posted by hippybear at 11:31 AM on June 12, 2009 [2 favorites]

Regular: http://www.organicvalley.coop/products/milk-and-cream/skim-nonfat/pasteurized-64-oz-1/

Chocolate: http://www.organicvalley.coop/products/milk-and-cream/chocolate/chocolate-2-64-oz/

As people said above (but before you linked to your exact products), if you linked to exactly the correct products, your milk is just "normal" pasteurized, while the chocolate milk is ultra-pasteurized. But, go look at your boxes at again to be sure. Organic Valley also makes an ultra-pasteurized version of normal milk, if you want it to last longer. If you can find it.
posted by skynxnex at 12:05 PM on June 12, 2009

I'm voting for the sugar, it's a pretty well known preservative. It's what makes preserves preserves. Though team Pasteurization has some good evidence on their side.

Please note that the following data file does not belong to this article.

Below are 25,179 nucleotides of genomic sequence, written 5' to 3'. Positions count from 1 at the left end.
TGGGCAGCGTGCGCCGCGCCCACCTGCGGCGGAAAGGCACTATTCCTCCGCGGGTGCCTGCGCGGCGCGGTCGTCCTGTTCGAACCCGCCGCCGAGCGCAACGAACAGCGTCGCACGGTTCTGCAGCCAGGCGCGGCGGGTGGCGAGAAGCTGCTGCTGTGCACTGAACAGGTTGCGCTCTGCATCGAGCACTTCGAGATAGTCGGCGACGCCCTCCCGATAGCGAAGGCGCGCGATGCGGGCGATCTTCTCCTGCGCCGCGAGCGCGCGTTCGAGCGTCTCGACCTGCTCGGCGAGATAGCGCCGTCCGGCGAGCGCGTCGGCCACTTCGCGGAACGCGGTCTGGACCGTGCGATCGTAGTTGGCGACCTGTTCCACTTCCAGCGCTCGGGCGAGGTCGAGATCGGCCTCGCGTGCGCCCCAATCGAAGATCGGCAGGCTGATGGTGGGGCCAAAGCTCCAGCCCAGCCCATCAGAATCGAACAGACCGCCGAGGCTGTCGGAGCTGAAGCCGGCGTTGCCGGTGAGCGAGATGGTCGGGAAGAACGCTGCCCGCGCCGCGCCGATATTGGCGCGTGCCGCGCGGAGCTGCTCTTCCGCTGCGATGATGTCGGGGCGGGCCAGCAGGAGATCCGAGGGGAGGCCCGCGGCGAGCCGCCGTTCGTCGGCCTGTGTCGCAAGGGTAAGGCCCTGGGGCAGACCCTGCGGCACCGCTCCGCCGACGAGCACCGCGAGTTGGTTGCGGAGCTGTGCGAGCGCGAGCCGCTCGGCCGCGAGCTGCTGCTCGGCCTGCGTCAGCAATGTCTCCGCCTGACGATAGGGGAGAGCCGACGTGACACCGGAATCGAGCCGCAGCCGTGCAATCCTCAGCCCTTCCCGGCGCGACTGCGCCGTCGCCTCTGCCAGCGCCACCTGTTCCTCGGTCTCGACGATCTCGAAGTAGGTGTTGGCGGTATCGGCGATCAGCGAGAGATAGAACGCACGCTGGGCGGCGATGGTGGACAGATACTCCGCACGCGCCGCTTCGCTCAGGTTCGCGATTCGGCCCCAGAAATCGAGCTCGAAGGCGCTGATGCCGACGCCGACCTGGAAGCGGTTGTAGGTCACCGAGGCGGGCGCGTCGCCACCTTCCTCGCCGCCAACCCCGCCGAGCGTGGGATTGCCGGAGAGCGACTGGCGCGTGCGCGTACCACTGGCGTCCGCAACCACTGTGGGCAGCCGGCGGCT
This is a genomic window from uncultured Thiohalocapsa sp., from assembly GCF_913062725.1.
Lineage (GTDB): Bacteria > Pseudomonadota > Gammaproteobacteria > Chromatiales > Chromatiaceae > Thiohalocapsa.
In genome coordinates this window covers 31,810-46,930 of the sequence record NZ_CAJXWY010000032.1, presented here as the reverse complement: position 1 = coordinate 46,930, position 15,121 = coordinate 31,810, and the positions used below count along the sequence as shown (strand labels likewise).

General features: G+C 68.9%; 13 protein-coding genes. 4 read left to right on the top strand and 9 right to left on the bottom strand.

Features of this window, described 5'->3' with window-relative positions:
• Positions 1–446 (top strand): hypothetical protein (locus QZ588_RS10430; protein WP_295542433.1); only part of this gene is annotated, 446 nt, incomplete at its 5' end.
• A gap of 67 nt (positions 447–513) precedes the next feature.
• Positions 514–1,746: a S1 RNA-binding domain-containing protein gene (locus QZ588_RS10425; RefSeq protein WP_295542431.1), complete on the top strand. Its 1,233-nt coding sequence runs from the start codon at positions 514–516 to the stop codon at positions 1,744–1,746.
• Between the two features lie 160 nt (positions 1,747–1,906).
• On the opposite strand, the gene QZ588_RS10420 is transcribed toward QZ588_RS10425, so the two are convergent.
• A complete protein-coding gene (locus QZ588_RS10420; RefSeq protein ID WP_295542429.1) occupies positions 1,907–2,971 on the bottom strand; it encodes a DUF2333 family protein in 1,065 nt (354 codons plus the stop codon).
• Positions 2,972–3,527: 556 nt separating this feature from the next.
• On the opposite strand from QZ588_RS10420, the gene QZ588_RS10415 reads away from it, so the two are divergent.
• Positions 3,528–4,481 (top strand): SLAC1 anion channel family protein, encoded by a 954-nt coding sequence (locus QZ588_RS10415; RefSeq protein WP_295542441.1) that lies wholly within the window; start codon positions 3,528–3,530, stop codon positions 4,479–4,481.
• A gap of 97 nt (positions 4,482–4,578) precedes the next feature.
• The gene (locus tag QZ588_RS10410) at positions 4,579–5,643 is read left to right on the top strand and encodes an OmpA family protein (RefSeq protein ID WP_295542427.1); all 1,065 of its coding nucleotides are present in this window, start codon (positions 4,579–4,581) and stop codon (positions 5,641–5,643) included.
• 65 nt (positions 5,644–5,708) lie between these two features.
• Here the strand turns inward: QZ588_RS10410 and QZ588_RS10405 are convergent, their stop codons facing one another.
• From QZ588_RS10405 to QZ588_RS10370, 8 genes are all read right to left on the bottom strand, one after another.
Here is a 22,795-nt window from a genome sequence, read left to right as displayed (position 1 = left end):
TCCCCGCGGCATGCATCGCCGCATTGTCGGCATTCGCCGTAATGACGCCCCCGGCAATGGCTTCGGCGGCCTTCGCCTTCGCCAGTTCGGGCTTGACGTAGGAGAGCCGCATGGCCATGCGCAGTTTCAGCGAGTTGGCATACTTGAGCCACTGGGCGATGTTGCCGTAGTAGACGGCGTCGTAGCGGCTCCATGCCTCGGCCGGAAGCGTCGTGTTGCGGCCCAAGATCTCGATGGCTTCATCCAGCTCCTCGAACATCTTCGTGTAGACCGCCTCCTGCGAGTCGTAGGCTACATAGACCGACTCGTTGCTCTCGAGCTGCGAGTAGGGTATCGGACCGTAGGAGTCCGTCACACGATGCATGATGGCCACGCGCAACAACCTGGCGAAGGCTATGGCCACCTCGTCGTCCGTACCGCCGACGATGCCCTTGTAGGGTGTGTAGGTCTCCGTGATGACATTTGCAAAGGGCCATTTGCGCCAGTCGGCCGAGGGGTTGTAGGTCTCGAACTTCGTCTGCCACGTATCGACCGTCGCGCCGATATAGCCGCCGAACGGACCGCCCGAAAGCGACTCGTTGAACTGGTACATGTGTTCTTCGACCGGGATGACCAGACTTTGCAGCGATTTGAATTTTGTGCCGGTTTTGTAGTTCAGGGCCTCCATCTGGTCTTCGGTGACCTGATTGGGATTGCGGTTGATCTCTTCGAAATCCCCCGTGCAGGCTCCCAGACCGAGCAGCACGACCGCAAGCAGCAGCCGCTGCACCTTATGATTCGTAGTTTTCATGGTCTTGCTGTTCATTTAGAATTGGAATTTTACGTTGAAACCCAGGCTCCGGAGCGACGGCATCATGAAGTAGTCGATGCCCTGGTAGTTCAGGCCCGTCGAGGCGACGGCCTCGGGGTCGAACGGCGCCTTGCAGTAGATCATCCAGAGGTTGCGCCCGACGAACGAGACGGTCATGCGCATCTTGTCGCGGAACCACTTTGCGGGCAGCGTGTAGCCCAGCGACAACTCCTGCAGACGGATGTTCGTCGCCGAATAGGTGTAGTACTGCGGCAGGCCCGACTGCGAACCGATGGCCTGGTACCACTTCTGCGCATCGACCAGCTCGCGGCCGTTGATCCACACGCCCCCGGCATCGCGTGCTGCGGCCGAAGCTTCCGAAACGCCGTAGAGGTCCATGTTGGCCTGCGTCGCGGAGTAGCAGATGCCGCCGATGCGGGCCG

Notice no one sells sugar free chocolate milk?
posted by Ookseer at 12:41 PM on June 12, 2009

Sugar-free chocolate milk.
posted by elsietheeel at 3:07 PM on June 12, 2009

That link is only reduced sugar not sugar free. After 10 minutes of Googling for real premixed sugar freee chocolate milk and failing I stand by sugar.
posted by Ookseer at 8:44 PM on June 12, 2009

You can't have completely sugar-free milk because lactose IS sugar. That has no added sugar, yet it's still chocolate milk, so it seems unlikely that the sugar is the preserving factor. Three grams of sugar isn't going to preserve anything.
posted by elsietheeel at 7:15 AM on June 14, 2009